Cattle Rise as Budget Bill Improves Demand Outlook; Hogs Steady

Cattle futures rose for the second time in three sessions after U.S. legislators passed a budget deal to avert automatic tax increases and spending cuts, buoying the outlook for meat demand. Hog prices were little changed.

The Standard & Poor’s GSCI Spot Index of 24 commodities climbed as much as 1.6 percent after the House of Representatives approved a bill to avert the so-called fiscal cliff and prevent income taxes from rising for most U.S. workers. President Barack Obama said he will sign the bill that makes the George W. Bush-era income-tax cuts permanent for Americans while letting them expire for top earners.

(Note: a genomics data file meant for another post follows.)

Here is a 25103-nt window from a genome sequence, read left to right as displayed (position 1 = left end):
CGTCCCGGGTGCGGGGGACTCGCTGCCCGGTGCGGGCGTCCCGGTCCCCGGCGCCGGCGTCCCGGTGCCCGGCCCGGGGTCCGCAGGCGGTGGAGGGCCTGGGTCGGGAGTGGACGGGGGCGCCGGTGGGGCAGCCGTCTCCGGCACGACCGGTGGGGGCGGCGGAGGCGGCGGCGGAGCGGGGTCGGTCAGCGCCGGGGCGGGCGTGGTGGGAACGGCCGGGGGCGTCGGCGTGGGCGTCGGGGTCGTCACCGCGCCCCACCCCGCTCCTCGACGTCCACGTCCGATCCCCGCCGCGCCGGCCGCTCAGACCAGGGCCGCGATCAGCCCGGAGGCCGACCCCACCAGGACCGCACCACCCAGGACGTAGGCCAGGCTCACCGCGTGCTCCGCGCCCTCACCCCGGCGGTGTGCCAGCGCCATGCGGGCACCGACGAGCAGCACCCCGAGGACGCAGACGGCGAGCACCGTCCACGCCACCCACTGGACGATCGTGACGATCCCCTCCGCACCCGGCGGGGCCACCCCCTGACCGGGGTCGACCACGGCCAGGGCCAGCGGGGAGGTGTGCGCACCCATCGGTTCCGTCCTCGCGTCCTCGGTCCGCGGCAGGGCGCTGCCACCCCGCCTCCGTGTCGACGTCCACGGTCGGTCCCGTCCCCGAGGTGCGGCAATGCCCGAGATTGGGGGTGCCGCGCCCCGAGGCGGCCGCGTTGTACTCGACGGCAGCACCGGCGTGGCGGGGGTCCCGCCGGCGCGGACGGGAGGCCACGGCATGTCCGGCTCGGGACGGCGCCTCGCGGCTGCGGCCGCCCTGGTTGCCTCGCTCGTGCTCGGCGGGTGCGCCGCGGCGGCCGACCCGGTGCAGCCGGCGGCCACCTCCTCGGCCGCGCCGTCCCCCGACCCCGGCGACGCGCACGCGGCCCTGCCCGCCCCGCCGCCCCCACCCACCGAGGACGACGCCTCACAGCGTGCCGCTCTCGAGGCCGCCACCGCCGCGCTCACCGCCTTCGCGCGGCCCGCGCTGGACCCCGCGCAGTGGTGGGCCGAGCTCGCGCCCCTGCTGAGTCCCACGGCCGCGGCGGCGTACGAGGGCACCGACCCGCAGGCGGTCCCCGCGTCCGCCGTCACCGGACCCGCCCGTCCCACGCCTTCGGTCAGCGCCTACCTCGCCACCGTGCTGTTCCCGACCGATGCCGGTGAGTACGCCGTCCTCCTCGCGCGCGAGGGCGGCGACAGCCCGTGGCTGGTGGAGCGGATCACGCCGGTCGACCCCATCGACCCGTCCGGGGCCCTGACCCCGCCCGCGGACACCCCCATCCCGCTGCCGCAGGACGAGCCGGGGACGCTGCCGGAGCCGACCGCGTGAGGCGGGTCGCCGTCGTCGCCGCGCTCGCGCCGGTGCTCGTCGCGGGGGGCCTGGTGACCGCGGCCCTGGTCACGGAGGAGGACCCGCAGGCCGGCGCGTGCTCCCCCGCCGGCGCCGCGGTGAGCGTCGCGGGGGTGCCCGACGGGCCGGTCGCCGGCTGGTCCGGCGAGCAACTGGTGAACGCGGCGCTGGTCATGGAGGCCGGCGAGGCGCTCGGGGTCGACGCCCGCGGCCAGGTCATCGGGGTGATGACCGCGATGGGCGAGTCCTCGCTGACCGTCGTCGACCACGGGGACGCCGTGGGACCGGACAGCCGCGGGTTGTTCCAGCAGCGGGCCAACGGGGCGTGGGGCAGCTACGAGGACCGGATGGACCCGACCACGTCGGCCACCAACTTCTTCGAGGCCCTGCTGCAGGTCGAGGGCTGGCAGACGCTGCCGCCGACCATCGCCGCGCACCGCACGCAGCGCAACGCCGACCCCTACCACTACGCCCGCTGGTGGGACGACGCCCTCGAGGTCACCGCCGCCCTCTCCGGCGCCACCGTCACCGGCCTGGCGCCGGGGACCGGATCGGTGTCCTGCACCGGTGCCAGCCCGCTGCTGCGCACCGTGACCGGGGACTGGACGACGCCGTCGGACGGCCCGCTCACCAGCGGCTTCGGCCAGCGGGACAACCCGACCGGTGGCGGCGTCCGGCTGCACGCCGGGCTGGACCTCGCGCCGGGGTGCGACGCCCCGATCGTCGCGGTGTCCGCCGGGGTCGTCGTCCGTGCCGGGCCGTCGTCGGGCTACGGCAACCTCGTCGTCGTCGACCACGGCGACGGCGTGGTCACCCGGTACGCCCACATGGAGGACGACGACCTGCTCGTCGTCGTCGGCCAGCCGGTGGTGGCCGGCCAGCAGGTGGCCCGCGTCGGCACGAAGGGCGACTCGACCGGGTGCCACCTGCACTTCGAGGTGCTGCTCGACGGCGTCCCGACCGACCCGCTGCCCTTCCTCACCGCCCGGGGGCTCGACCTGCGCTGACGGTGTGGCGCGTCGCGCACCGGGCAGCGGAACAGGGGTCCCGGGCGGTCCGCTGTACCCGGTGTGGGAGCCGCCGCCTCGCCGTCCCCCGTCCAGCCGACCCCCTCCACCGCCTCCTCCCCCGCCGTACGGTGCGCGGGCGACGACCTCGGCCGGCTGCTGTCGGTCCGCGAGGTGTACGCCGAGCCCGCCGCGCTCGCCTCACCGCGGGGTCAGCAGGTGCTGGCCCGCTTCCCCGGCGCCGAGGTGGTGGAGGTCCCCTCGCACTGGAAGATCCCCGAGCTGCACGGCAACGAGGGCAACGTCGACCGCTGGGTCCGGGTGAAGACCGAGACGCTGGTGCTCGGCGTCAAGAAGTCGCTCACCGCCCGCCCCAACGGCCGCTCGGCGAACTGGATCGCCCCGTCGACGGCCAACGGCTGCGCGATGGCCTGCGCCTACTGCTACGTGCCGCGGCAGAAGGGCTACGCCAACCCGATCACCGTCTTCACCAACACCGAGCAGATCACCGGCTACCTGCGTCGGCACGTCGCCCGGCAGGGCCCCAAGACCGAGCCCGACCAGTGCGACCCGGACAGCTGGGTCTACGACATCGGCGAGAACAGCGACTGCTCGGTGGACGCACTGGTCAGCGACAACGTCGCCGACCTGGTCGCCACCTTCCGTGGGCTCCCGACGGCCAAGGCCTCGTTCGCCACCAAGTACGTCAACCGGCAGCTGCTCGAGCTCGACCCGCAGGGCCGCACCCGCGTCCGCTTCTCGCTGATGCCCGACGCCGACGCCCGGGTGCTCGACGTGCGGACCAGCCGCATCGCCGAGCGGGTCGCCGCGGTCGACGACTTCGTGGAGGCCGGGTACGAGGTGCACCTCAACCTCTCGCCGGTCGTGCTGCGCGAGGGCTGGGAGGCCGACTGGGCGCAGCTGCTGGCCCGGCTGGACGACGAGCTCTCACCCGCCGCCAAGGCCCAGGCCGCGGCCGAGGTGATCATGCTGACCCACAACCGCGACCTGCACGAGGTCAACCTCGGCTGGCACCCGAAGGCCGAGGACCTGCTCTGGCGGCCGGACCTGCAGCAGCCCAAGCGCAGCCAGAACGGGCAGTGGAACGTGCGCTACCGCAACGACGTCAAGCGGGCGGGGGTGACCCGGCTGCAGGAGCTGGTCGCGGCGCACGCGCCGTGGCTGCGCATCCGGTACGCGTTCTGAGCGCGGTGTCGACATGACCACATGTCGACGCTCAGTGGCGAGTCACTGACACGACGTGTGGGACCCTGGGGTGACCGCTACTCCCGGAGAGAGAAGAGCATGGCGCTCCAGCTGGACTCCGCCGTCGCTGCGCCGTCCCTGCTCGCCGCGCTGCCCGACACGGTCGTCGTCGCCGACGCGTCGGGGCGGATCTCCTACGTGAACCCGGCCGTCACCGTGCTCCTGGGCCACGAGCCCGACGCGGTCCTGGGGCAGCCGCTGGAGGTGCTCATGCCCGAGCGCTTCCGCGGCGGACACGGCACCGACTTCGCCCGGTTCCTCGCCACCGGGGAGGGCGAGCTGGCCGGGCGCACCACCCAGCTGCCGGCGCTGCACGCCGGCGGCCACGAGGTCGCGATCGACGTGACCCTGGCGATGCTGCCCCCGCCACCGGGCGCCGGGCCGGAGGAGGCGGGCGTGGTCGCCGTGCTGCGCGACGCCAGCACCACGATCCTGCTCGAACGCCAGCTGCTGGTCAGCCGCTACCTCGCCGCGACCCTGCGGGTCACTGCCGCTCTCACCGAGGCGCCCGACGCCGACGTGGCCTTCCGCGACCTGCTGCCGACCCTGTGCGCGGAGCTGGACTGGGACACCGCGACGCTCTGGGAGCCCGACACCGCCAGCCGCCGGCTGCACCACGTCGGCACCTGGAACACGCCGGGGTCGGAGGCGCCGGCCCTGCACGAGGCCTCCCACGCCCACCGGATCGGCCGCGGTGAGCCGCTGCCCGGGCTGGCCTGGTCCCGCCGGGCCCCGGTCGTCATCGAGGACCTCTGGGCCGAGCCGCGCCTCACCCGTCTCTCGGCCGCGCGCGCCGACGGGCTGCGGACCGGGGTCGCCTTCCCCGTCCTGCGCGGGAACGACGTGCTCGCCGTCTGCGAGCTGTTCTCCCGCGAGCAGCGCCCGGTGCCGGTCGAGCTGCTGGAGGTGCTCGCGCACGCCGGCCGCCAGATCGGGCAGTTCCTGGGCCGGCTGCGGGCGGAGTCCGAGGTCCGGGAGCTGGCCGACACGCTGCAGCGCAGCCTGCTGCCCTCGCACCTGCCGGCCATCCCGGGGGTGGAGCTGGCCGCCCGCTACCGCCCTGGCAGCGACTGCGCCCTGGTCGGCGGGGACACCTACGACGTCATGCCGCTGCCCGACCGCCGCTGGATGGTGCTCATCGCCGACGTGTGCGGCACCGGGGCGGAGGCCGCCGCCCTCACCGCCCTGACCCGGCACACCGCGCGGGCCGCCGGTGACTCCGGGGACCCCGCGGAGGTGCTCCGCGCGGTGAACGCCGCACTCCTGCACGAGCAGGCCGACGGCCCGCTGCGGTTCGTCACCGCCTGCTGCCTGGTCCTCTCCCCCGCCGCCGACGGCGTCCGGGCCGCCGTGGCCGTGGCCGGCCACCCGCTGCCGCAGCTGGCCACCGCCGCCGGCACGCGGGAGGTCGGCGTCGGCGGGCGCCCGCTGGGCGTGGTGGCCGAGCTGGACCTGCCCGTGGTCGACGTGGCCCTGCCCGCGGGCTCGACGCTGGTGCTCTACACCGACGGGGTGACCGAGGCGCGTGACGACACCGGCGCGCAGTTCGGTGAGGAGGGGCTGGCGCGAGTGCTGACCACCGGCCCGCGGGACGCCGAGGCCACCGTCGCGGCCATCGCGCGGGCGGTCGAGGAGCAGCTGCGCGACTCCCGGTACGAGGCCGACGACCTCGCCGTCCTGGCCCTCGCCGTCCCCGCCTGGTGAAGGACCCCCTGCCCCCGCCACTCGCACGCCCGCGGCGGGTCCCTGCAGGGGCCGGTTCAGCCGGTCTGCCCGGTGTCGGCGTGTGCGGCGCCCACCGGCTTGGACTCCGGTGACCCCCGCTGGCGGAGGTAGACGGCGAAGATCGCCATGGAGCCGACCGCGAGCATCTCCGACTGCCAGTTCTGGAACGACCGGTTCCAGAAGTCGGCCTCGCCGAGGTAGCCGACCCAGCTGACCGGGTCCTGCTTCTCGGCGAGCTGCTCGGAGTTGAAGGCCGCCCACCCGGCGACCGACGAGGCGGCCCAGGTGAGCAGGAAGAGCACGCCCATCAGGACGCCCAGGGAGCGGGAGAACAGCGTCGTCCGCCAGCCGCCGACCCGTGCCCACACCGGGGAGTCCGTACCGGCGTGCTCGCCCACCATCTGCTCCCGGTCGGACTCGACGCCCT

The bill’s passage “means optimism of better meat demand simply because disposable income is going to stay relatively unscathed for the majority of the people,” Lawrence Kane, a market adviser at Stewart-Peterson Group, said in a telephone interview from Yates City, Illinois.

Cattle futures for February delivery rose 0.2 percent to $1.3255 a pound at 9:34 a.m. on the Chicago Mercantile Exchange. Prices rose 8.9 percent in 2012, the fourth straight gain and a record rally.

Feeder-cattle futures for March settlement added 0.2 percent to $1.546 a pound.

Hog futures for February settlement gained 0.1 percent to 85.775 cents a pound in Chicago. The commodity rose 1.7 percent in 2012, the fifth straight increase and the longest rally since at least 1987, according to exchange data compiled by Bloomberg. The contract started in February 1966.

To contact the reporter on this story: Elizabeth Campbell in Chicago at

To contact the editor responsible for this story: Steve Stroth at

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